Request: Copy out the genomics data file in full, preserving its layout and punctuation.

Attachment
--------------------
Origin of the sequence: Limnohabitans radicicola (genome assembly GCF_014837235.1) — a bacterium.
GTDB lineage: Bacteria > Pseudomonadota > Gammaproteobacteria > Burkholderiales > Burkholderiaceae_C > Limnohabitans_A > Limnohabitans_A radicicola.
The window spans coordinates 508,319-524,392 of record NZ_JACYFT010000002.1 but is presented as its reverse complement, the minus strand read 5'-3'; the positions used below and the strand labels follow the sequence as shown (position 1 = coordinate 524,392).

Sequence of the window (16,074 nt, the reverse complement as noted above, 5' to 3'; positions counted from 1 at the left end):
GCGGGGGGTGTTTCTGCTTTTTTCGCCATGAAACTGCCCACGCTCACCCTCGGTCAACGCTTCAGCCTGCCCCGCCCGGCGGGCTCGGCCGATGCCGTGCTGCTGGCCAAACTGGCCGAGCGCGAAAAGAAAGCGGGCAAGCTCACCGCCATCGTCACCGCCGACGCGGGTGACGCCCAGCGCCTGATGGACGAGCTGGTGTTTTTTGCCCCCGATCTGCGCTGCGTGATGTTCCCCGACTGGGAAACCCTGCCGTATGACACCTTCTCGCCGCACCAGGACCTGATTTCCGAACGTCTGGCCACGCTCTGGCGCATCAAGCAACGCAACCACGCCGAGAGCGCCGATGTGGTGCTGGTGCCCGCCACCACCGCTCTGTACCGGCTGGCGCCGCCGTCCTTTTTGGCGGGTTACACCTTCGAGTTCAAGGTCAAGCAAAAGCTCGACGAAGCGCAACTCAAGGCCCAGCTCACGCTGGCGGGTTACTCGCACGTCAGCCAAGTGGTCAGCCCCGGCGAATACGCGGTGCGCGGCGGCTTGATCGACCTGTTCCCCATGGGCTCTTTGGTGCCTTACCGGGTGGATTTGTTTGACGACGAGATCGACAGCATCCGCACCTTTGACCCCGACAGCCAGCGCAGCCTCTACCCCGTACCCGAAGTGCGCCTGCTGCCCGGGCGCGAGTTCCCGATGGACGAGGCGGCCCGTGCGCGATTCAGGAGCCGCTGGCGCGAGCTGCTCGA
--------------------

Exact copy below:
Origin of the sequence: Limnohabitans radicicola (genome assembly GCF_014837235.1) — a bacterium.
GTDB lineage: Bacteria > Pseudomonadota > Gammaproteobacteria > Burkholderiales > Burkholderiaceae_C > Limnohabitans_A > Limnohabitans_A radicicola.
The window spans coordinates 508,319-524,392 of record NZ_JACYFT010000002.1 but is presented as its reverse complement, the minus strand read 5'-3'; the positions used below and the strand labels follow the sequence as shown (position 1 = coordinate 524,392).

Sequence of the window (16,074 nt, the reverse complement as noted above, 5' to 3'; positions counted from 1 at the left end):
GCGGGGGGTGTTTCTGCTTTTTTCGCCATGAAACTGCCCACGCTCACCCTCGGTCAACGCTTCAGCCTGCCCCGCCCGGCGGGCTCGGCCGATGCCGTGCTGCTGGCCAAACTGGCCGAGCGCGAAAAGAAAGCGGGCAAGCTCACCGCCATCGTCACCGCCGACGCGGGTGACGCCCAGCGCCTGATGGACGAGCTGGTGTTTTTTGCCCCCGATCTGCGCTGCGTGATGTTCCCCGACTGGGAAACCCTGCCGTATGACACCTTCTCGCCGCACCAGGACCTGATTTCCGAACGTCTGGCCACGCTCTGGCGCATCAAGCAACGCAACCACGCCGAGAGCGCCGATGTGGTGCTGGTGCCCGCCACCACCGCTCTGTACCGGCTGGCGCCGCCGTCCTTTTTGGCGGGTTACACCTTCGAGTTCAAGGTCAAGCAAAAGCTCGACGAAGCGCAACTCAAGGCCCAGCTCACGCTGGCGGGTTACTCGCACGTCAGCCAAGTGGTCAGCCCCGGCGAATACGCGGTGCGCGGCGGCTTGATCGACCTGTTCCCCATGGGCTCTTTGGTGCCTTACCGGGTGGATTTGTTTGACGACGAGATCGACAGCATCCGCACCTTTGACCCCGACAGCCAGCGCAGCCTCTACCCCGTACCCGAAGTGCGCCTGCTGCCCGGGCGCGAGTTCCCGATGGACGAGGCGGCCCGTGCGCGATTCAGGAGCCGCTGGCGCGAGCTGCTCGA